An actress wanders around a seaside town, pondering her relationship with a married man.
An actress wanders around a seaside town, pondering her relationship with a married man.
Wow. This is the most straightforward Hong film since The Day He Arrives, it has a two-part structure and occasional repetitive echoes, but it remains focused and direct in a manner he rarely goes for. The only distancing effect here is the one the audience brings with their likely awareness of the Korean tabloid coverage of Hong and Kim romance. As usual with Hong he is operating into the dual modes of his careful attention to the small time minutiae of his character’s interactions and the large demonstrative feeble-like quality of the tale his editing brings together about them. Here that means Kim Min-hee character has an inevitable destination on the beach at night alone as the title promises. Her…
this film is a flat out blessing; cinema this potently personal, profound and parked on the edge of reality & the moving image. docufiction as fiction, and the tragedies of life seeping their way into the Projections of our Selves. the life becomes the screen and the screen, before us, which is part of All Lives, transports us into the lives & tough times of those willing to shed their skin, and stand Naked in honesty of the hurt they've caused. the love they've found, and the feeling of sinking your feet into the beach's sand during the evening, as you ponder the friendships; the relationships that Dissolved over time or, worse yet, popped like balloons suddenly swept so swiftly into the past -- best of friends dissipate into faceless silhouettes.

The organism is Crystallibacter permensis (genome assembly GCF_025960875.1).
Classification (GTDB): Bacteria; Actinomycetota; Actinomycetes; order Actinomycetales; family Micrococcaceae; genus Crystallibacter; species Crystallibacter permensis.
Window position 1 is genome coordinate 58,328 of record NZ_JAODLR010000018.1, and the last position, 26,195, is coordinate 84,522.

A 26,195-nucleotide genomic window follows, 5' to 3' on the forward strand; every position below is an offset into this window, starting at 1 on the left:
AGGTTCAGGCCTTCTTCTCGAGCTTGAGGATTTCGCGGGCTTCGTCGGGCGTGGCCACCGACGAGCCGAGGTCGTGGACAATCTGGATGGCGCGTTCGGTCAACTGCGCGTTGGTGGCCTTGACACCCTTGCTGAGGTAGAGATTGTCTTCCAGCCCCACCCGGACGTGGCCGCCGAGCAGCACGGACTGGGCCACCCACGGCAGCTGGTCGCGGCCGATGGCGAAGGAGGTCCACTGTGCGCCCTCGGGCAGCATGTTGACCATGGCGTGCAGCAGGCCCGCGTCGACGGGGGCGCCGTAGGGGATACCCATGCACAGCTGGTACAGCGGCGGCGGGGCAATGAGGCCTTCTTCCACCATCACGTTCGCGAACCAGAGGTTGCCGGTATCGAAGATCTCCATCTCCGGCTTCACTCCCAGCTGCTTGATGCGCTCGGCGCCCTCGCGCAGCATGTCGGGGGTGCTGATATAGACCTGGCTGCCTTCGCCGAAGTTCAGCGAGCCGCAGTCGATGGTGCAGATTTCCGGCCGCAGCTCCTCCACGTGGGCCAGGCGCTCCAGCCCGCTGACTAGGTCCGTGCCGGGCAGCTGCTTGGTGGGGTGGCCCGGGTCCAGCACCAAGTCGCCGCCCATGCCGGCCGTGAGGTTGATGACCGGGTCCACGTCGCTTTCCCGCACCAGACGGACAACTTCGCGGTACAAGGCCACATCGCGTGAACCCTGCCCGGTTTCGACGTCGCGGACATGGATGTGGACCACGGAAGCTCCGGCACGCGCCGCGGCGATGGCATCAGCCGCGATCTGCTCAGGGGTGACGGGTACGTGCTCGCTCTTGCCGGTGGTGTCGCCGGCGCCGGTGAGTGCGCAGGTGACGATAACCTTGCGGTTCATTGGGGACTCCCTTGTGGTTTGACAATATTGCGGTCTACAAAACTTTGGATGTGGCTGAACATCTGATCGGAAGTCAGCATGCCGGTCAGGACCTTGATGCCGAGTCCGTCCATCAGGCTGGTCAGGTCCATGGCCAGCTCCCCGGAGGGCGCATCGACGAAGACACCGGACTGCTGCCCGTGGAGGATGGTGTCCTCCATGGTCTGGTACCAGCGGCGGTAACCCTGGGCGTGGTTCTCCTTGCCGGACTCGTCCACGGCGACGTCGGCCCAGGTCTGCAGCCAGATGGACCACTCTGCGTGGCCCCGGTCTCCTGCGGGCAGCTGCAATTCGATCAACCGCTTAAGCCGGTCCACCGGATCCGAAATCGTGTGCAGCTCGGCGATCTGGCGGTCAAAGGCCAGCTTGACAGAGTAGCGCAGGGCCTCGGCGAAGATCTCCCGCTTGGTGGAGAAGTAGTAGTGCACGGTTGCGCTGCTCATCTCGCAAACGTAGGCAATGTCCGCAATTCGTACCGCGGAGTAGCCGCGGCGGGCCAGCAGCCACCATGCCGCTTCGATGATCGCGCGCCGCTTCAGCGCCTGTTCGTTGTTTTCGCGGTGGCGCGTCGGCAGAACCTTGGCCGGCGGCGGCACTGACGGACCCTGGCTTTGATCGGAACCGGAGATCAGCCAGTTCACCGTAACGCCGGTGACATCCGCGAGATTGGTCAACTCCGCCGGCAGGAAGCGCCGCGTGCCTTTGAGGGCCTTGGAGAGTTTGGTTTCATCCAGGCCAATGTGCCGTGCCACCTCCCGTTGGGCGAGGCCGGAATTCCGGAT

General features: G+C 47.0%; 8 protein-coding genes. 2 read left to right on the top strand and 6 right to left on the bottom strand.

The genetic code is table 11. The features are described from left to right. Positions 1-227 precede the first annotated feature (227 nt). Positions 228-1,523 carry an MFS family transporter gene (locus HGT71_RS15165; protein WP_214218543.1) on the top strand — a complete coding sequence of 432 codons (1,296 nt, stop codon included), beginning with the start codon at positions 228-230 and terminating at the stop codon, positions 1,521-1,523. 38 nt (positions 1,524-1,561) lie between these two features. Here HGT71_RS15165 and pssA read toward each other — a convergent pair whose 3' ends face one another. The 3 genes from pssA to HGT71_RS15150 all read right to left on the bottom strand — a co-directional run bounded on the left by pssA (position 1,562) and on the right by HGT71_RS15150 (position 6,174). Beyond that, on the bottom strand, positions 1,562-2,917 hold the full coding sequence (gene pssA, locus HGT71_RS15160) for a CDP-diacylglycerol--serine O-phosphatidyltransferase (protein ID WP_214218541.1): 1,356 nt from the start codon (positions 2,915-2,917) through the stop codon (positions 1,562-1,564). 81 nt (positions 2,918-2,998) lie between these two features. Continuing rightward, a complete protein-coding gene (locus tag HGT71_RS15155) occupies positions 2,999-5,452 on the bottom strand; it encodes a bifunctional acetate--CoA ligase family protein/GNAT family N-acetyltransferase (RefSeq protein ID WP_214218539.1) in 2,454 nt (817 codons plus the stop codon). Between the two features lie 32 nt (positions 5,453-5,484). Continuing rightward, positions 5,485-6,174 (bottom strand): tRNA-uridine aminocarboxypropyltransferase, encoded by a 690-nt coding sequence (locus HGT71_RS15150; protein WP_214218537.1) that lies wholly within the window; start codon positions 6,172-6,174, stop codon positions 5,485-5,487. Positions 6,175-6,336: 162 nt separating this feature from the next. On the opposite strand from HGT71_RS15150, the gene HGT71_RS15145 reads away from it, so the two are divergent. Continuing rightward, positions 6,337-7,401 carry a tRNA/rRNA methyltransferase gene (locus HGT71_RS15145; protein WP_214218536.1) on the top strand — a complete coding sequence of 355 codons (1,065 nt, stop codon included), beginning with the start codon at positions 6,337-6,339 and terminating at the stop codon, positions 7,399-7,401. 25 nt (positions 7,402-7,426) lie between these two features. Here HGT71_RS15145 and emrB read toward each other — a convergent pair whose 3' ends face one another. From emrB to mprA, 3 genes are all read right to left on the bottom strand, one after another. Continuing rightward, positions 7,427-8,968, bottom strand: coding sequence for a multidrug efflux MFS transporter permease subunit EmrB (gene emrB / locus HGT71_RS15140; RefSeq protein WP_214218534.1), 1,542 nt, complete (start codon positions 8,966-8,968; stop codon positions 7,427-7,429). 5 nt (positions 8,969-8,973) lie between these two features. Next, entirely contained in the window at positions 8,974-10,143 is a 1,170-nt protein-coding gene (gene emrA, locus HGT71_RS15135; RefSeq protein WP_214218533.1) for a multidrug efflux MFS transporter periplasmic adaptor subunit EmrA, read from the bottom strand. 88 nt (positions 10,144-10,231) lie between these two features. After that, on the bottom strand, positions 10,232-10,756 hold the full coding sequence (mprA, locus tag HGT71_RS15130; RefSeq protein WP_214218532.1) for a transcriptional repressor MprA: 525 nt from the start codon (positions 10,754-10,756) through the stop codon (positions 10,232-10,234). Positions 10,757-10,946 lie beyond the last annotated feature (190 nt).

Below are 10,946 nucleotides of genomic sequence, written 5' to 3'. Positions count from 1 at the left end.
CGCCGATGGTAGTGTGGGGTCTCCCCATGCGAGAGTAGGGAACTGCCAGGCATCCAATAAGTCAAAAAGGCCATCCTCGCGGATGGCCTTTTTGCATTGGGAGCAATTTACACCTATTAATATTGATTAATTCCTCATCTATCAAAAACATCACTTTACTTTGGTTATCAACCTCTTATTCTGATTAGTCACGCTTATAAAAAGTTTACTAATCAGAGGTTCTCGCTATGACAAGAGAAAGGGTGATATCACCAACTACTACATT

"The man who asked the time, later on the window-washer...these guys popping up. Do you think that's Death?"
This was a question posed to me by The Perspicacious Shelly Kraicer, who has had the good fortune to see Hong's latest film twice. It's highly plausible, especially given the way the window-washer is just hovering on the balcony toward the end of the film, his task completed but staring into the hotel room like a creep. But what's more significant than the particular details is the fact that this is a question that can be legitimately posed in a Hong film. The man who for so long has drawn comparisons to Rohmer is now possibly incorporating elements of Buñuel or…
I never understood when Hong said he was more influenced by Cezanne than any other filmmaker, until now...
And even outside of its considerable formal/structural merits, this is personal filmmaking taken to an almost unparalleled degree of self-inquiry, both for its director and lead actress - it's perhaps necessary to be aware of the South Korean media circus surrounding Hong Sang-Soo and Kim Min-Hee's affair in 2015/6 to fully understand what is happening here...also because of this it seems more collaborative than HHS's prior efforts, lending itself to a sense of equality between performer and director which I haven't experienced before. Truly remarkable...I've always liked HHS but admittedly considered him a bit slight (but that was always his…